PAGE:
Why We Need More Filmmakers Who Aren’t Cisgender White Men

Look at the Oscar-winning filmmakers over 90 years, and you’ll see a sea of white faces. And they’re not only white, but also overwhelmingly male.

The winners have been so homogenous that this year’s nominations look like progress.

This year, directors Greta Gerwig and Jordan Peele joined the only four black or female directors to ever be nominated for Best Director. We’ll learn if they make even more history at the Oscar ceremonies on March 4. 

If Gerwig wins for her quirky coming-of-age story “Lady Bird,” she’ll be the second woman. If Peele wins for his hilarious, sharp horror film “Get Out,” he’ll be the first black person of any gender. 

They’re trailblazers, for sure. But we can’t use their success to claim we’ve achieved diversity in Hollywood. We still have a long way to go.

Last year a University of Southern California study found that male directors outnumber female ones by 12 to 1. Furthermore, women characters are more likely to wear sexualized clothing and be less essential to the plot.

“If we were to remove a particular character, we can see if the centrality of the graph changes, which reflects how important they were to the script,” study lead Shrikanth Narayanan told the L.A. Times. “And we found that if you remove female characters, the centrality doesn’t change as much as it does for males. So one thing we’re finding is that across these various stories, more central roles are given to male characters.”

Stereotypes are a big problem. Latino characters talk more about sexuality than whites. Black characters swear more. Older characters are treated like sages.

As Jill Solloway once said, we could even the playing field by asking straight, white, cisgender – meaning non-transgender — men to take a break from films for the next century.

That’s not realistic. Instead, we need to empower talented filmmakers who don’t fit that mold.

Women. People of color. Transgender people.

Let’s give them the chances that we’ve given cis white men. Even starting small can yield big results.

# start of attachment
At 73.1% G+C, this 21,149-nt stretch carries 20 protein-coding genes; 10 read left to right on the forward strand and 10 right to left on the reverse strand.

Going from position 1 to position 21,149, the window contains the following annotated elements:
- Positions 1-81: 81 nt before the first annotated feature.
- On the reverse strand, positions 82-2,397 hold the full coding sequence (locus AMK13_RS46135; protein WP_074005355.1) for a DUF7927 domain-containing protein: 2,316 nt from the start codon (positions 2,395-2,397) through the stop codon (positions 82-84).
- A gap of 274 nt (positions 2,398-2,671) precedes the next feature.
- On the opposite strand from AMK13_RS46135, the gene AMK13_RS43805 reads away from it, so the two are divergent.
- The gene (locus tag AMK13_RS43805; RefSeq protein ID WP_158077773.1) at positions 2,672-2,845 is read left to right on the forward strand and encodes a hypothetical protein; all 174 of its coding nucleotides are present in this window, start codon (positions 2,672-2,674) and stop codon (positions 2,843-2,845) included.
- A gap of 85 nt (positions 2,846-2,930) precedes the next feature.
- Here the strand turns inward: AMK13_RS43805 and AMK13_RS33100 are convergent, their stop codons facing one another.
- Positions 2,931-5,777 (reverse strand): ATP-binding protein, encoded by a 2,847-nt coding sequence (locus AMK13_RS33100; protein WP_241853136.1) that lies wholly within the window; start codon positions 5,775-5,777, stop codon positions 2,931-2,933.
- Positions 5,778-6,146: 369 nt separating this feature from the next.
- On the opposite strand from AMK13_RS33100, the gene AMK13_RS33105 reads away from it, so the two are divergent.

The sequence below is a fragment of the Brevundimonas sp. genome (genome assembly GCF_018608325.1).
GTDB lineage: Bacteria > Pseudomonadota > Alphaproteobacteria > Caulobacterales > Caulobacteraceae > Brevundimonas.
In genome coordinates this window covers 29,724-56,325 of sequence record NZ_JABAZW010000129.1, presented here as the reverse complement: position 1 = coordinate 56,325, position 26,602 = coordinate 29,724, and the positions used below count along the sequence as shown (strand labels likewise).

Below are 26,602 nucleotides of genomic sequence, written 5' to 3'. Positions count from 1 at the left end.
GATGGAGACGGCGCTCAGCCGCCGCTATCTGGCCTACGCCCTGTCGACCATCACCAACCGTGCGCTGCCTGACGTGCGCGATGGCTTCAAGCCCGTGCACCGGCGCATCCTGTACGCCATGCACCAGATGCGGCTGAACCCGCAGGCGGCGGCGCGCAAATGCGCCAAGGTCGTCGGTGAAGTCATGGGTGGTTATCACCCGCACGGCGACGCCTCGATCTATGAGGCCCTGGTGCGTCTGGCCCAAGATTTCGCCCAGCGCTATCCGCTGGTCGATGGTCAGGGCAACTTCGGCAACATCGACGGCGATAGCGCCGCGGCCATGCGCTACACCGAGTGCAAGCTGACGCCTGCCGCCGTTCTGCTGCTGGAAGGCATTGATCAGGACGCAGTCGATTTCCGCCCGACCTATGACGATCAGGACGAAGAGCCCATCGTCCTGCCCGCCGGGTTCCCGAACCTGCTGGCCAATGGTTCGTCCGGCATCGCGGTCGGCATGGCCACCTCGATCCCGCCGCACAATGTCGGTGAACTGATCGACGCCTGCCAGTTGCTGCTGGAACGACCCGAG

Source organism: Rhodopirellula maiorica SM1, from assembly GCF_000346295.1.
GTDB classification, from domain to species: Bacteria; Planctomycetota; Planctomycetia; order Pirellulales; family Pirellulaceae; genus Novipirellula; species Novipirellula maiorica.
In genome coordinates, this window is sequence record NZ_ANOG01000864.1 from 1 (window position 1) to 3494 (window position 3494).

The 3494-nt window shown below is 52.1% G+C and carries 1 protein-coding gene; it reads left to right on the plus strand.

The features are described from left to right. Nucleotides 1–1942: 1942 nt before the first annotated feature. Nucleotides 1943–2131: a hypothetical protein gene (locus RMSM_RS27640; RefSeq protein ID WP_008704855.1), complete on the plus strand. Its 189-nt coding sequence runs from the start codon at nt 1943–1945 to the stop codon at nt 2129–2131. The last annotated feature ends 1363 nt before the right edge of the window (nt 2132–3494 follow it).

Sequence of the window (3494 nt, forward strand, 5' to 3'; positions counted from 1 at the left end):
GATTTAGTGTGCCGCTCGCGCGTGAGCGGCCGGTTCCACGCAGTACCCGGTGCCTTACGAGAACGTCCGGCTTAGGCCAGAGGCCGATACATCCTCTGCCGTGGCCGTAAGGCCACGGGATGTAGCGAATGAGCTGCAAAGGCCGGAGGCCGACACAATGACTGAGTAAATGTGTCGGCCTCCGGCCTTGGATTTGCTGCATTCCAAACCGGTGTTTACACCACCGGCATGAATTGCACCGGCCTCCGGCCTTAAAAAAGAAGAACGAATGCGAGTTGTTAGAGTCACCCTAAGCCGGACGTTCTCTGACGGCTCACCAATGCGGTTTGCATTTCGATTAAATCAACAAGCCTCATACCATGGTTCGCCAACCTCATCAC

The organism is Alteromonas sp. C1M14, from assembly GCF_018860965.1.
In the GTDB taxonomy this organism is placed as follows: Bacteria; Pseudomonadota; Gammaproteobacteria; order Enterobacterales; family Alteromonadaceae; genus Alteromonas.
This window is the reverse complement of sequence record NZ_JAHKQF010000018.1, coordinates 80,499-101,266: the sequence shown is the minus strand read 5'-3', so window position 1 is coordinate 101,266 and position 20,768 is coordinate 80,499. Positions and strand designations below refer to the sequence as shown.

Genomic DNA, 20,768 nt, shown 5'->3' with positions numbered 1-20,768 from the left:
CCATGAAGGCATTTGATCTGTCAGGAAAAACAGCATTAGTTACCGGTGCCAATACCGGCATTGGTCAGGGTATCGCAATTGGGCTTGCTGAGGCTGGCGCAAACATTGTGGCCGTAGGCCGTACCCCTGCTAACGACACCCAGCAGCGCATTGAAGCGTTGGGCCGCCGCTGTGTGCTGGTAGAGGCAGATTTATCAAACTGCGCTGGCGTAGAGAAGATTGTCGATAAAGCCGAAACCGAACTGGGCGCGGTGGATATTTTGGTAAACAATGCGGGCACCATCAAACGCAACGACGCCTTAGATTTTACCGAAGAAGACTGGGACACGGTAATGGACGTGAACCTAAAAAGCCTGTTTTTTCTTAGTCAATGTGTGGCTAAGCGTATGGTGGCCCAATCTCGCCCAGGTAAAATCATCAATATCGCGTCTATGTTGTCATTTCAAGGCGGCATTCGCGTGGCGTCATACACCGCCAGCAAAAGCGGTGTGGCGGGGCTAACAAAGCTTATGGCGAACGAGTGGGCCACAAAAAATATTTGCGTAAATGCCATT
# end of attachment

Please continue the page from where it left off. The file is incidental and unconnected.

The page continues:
For instance, the USC study found that the presence of women screenwriters bumped female representation on film by 50 percent, on average. Jessica Chastain and Octavia Spencer advocated against the gender pay gap and the race pay gap by tying their salaries together earlier this year.

Female filmmakers from the Canadian Screen Awards have some ideas on how those in the industry with privilege can help.

“We have seen in the past cultural moments where we have … a few notable films that sit on the minds of the population in terms of them being symbolic of representation,” Marc Choueiti, of the Annenberg Inclusion Initiative, told the Washington Post. “We want to see that occur more regularly and frequently across the system … rather than just pointing to specific examples where they stand in for something that we don’t see across the board.”

Making the movies more diverse means better art for everyone. It means we hear more people’s stories. It also makes money.

People of color, for one, buy movie tickets at higher rates than white people. The audiences are waiting.

Photo Credit: Peabody Awards/Flickr

67 comments

Marie W
Marie W26 days ago

Thank you.

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DAVID fleming
Dave fleming6 months ago

TY

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KimJ M
KimJ M6 months ago

Tfs

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KimJ M
KimJ M6 months ago

Tfs

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KimJ M
KimJ M6 months ago

Tfs

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KimJ M
KimJ M6 months ago

Tfs

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KimJ M
KimJ M6 months ago

Tfs

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Lesa D
Lesa D6 months ago

thank you Emily...

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Maureen G
Maureen G6 months ago

Where did "cisgender male" come from?

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Deborah W
Deborah W6 months ago

True that filmmakers over the past 90 years WERE predominantly white-faced males. Having said that, slow progress comes from lack of funds, inability to connect in a meaningful manner to the general public. Doesn't hurt that stereotypes are now recognized as a BIG problem by more than the few ... Latino characters talk more about sexuality than whites ... Black characters swear more ... Older characters are treated like sages. Things that have always played to the crowd, newbees now catching up. Should be an interesting future ...

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